New college grads enter a world full of uncertainties, in a system not structured to automatically achieve their perceived “success.” Even in a first world, the job market will not cater to new grads’ every whim. And yet, what consistent message has the millennial generation heard? It’s all about you.
They’ve been coached, tutored and coddled into thinking the world is in fact their oyster. Who’s to blame them if we’ve trained them to think their role is the key one, and we’re all just minor characters in their big story? The vocabulary of ‘self,’ of ‘freedom’ and ‘autonomy’ are what makes up an illusory world, one we’ve built for them. (‘They’ are us, and we are them.) Perhaps I’m a bit cynical, but the consistent message spun by boomers to their kids (in general) will actually lead to their demise. The problem here is not early twentysomethings, it’s the raw bill of goods we’ve sold them. We have told them half-truths we needed to say to feel good about ourselves.
Once again, David Brooks of the NY Times hits the nail on the head:
Worst of all, they are sent off into this world with the whole baby-boomer theology ringing in their ears. If you sample some of the commencement addresses being broadcast on C-Span these days, you see that many graduates are told to: Follow your passion, chart your own course, march to the beat of your own drummer, follow your dreams and find yourself. This is the litany of expressive individualism, which is still the dominant note in American culture.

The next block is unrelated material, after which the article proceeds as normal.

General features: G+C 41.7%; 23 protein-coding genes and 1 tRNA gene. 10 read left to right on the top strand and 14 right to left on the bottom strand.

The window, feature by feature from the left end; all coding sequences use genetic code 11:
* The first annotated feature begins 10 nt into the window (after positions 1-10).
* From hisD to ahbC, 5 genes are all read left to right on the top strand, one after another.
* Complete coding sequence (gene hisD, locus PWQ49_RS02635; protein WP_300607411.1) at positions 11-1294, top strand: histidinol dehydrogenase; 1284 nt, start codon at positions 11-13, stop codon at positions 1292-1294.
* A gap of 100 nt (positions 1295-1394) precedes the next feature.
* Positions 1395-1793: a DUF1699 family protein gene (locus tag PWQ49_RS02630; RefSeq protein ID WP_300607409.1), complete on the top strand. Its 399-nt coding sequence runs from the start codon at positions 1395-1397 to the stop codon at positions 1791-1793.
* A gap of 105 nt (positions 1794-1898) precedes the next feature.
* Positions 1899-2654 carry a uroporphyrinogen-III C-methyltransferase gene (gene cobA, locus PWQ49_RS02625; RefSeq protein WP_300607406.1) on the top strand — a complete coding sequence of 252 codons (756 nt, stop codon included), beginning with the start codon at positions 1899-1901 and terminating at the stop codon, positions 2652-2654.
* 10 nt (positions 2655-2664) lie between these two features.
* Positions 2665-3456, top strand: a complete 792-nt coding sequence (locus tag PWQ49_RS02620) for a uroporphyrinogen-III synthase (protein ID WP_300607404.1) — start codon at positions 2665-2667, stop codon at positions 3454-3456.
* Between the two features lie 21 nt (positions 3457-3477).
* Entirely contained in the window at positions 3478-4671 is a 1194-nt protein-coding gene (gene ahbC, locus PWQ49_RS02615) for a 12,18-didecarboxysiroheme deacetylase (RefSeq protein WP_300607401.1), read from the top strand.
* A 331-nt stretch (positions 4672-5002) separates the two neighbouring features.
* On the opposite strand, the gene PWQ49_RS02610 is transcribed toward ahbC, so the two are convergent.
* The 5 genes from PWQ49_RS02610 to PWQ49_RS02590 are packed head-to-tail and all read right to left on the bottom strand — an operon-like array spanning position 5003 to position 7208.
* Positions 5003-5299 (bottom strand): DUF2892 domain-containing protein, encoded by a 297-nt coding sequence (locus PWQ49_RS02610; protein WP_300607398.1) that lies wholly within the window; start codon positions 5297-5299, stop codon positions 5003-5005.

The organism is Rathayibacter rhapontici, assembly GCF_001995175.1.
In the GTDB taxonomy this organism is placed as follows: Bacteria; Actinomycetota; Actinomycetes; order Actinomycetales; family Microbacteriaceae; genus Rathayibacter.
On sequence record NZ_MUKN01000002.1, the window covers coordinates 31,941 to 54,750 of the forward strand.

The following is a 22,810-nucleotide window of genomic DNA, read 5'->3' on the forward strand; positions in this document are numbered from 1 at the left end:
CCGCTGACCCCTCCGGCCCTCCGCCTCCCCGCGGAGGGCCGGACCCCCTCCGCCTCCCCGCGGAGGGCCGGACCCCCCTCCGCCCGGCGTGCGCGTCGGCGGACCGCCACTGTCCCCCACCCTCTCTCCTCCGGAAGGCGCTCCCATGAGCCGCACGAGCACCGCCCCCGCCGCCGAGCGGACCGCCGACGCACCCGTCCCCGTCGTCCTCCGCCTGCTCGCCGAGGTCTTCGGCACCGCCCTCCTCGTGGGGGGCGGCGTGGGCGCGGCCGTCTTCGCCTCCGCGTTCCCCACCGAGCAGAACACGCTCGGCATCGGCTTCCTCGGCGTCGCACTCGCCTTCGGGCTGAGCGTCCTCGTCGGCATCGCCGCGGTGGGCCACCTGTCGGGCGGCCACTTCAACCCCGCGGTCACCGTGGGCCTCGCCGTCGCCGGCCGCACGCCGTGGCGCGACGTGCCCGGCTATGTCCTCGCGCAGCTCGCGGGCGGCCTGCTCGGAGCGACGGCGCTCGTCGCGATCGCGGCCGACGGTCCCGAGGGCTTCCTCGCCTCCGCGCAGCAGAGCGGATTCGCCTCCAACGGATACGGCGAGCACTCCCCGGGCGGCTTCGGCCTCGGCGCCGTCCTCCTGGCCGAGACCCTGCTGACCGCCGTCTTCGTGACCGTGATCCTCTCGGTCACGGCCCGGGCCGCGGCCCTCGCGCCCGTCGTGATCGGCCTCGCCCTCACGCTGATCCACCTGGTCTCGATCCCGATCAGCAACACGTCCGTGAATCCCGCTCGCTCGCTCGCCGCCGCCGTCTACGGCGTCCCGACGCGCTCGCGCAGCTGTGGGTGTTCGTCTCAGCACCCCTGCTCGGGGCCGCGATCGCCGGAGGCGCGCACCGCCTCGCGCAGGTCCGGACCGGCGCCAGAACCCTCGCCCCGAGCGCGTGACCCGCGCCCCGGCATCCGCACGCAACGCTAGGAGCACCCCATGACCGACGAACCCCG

But, of course, this mantra misleads on nearly every front.
College grads are often sent out into the world amid rapturous talk of limitless possibilities. But this talk is of no help to the central business of adulthood, finding serious things to tie yourself down to. The successful young adult is beginning to make sacred commitments — to a spouse, a community and calling — yet mostly hears about freedom and autonomy.
What’s missing from the message?
Commitment, courage, sacrifice, enduring, and being true to our responsibilities to society — not just being ‘true to yourself.’
(And the need for this message continues, for there is a generation of teenage boys investing huge portions of their days playing “Call of Duty,” a video game helping them medicate their inner pain and escape responsibility.)
Brooks succinctly reminds us why what we believe shapes who we become, and how the daily messages we tell ourselves can actually lead to our detriment. A helpful list of scenarios to shape a young life:
Most successful young people don’t look inside and then plan a life. They look outside and find a problem, which summons their life. A relative suffers from Alzheimer’s and a young woman feels called to help cure that disease. A young man works under a miserable boss and must develop management skills so his department can function. Another young woman finds herself confronted by an opportunity she never thought of in a job category she never imagined. This wasn’t in her plans, but this is where she can make her contribution.
In a messy and broken world we learn life is not about us. Now we’re free to live a meaningful life.